A PARTY like no other

A program showing the effects of risk-related behaviour and trauma is leaving its mark on students. Poppy Diamantis reports.

Image: Year 10 students from Heathcote High School experience first-hand the impact of trauma and injury from risk-taking behaviour through the Prevent Alcohol and Risk-related Trauma in Youth (PARTY) Program.

Inside an inflatable emergency resuscitation room set up in Heathcote High School’s hall, there’s a party going on.

But with trauma surgeons, nurses, police and paramedics all on hand, it’s probably not the kind of get-together these Year 10 students are accustomed to.

The ‘PARTY’ in question is the Prevent Alcohol and Risk-related Trauma in Youth (PARTY) Program, developed by the South Eastern Sydney Local Health District’s trauma team.

It has been set up to engage Year 10 students on what can happen when someone is a victim of trauma from risk-taking behaviour, such as through drugs and alcohol.

An interactive initiative aimed at youth, the program teaches students about risk and how to make informed choices about risk-taking behaviour.

Prior to the COVID-19 pandemic, students from 16 schools across the St George and Sutherland Shire regions in Sydney would tour various wards of St George Hospital, where they would witness a confronting trauma re-enactment.

The pandemic put a pause on the program, with hospitals introducing visitor restrictions, which led Trauma and PARTY Clinical Nurse Consultant, Sarah O’Hare, to take the program into schools.

“We chat to the students about drugs, alcohol and other risk-taking behaviours and have some great open discussions with them about safety, risk, choices and consequences,” Ms O’Hare said.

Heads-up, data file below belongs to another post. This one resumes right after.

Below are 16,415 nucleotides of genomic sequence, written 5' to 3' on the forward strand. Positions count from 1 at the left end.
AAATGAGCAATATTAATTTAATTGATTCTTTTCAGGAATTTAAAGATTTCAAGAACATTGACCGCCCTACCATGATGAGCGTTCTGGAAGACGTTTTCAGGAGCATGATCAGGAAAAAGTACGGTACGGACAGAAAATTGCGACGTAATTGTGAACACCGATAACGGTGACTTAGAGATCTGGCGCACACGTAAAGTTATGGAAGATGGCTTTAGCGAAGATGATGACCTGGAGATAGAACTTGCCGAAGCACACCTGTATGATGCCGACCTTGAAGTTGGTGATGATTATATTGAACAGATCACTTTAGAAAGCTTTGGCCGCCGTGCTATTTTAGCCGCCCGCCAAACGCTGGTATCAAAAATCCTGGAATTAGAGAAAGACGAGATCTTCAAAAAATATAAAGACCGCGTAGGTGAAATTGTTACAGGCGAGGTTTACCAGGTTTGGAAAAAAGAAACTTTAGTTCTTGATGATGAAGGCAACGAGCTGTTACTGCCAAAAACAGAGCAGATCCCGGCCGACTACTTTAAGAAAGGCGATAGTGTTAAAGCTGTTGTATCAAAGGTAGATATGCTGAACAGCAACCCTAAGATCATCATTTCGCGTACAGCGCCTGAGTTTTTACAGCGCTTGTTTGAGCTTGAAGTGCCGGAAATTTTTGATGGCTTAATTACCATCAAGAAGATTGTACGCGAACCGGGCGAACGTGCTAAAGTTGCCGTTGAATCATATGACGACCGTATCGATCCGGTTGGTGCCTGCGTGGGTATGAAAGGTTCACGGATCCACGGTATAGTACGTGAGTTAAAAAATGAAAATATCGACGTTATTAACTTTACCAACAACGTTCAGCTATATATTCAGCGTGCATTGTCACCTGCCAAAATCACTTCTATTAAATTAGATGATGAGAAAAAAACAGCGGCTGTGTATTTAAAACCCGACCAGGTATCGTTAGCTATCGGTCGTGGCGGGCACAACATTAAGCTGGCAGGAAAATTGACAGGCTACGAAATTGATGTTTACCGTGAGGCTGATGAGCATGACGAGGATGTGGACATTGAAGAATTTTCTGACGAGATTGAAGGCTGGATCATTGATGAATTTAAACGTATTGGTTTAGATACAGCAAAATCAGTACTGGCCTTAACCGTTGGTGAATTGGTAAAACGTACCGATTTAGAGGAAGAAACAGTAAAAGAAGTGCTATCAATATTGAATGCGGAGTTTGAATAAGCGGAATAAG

Students also wear ‘drunk/drug goggles’ to experience the coordination challenges of being affected by drugs, alcohol and lack of sleep.

“One person will react differently to the effect of the goggles to the next, and this is a great conversation starter about how people respond to drugs and alcohol in different ways,” Ms O’Hare said.

“To recreate the simulation scene, arguably the most impactful part of the education program, the team use an inflatable resuscitation room, where doctors and nurses act out the trauma response.

“You can see the students are really engaged when they watch the trauma re-enactment. It’s great to be able to bring this element into the schools.”

Heathcote High School Principal Stephen Waser found the PARTY program to be beneficial in communicating to students the dangers of risk-taking behaviour, and highlighting the impact risky behaviour can have on students’ lives and the lives around them.

“Getting through to young people and asking them to consider consequences of risky behaviour isn’t always an easy task,” Mr Waser said.

“We are very fortunate to have the PARTY program at our school.

"The messages, practical workshops and hands-on experiences of the program have been invaluable in showing our students what life would be like if they had their arm amputated in an accident, or what can happen if they text and drive or drive under the influence of drugs and alcohol.”

  • News
Return to top of page Back to top